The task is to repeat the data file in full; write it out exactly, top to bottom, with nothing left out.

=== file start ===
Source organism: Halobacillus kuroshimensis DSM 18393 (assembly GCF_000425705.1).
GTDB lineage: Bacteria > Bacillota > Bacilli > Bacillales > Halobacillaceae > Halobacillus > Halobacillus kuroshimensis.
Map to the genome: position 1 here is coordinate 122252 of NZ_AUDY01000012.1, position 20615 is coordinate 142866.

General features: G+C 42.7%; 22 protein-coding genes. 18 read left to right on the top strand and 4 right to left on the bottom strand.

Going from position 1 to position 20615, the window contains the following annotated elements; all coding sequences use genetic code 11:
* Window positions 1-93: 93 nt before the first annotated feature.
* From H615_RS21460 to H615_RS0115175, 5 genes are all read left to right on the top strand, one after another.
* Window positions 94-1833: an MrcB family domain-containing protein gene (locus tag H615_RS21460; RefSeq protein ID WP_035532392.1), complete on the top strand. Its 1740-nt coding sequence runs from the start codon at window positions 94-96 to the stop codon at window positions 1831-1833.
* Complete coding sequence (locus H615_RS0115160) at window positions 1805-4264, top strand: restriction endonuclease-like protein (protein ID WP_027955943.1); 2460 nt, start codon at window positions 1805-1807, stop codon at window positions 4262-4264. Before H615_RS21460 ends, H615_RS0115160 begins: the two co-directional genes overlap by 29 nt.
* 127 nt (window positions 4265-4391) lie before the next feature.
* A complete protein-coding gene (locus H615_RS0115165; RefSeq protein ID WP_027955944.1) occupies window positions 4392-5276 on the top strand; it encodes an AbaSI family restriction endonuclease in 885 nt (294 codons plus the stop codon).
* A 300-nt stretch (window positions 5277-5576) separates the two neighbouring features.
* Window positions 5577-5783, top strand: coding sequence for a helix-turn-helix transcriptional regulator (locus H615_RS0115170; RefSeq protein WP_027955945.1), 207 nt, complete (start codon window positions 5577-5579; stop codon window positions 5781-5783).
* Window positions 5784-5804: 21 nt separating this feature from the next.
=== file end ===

Source organism: Halobacillus kuroshimensis DSM 18393 (assembly GCF_000425705.1).
GTDB lineage: Bacteria > Bacillota > Bacilli > Bacillales > Halobacillaceae > Halobacillus > Halobacillus kuroshimensis.
Map to the genome: position 1 here is coordinate 122252 of NZ_AUDY01000012.1, position 20615 is coordinate 142866.

General features: G+C 42.7%; 22 protein-coding genes. 18 read left to right on the top strand and 4 right to left on the bottom strand.

Going from position 1 to position 20615, the window contains the following annotated elements; all coding sequences use genetic code 11:
* Window positions 1-93: 93 nt before the first annotated feature.
* From H615_RS21460 to H615_RS0115175, 5 genes are all read left to right on the top strand, one after another.
* Window positions 94-1833: an MrcB family domain-containing protein gene (locus tag H615_RS21460; RefSeq protein ID WP_035532392.1), complete on the top strand. Its 1740-nt coding sequence runs from the start codon at window positions 94-96 to the stop codon at window positions 1831-1833.
* Complete coding sequence (locus H615_RS0115160) at window positions 1805-4264, top strand: restriction endonuclease-like protein (protein ID WP_027955943.1); 2460 nt, start codon at window positions 1805-1807, stop codon at window positions 4262-4264. Before H615_RS21460 ends, H615_RS0115160 begins: the two co-directional genes overlap by 29 nt.
* 127 nt (window positions 4265-4391) lie before the next feature.
* A complete protein-coding gene (locus H615_RS0115165; RefSeq protein ID WP_027955944.1) occupies window positions 4392-5276 on the top strand; it encodes an AbaSI family restriction endonuclease in 885 nt (294 codons plus the stop codon).
* A 300-nt stretch (window positions 5277-5576) separates the two neighbouring features.
* Window positions 5577-5783, top strand: coding sequence for a helix-turn-helix transcriptional regulator (locus H615_RS0115170; RefSeq protein WP_027955945.1), 207 nt, complete (start codon window positions 5577-5579; stop codon window positions 5781-5783).
* Window positions 5784-5804: 21 nt separating this feature from the next.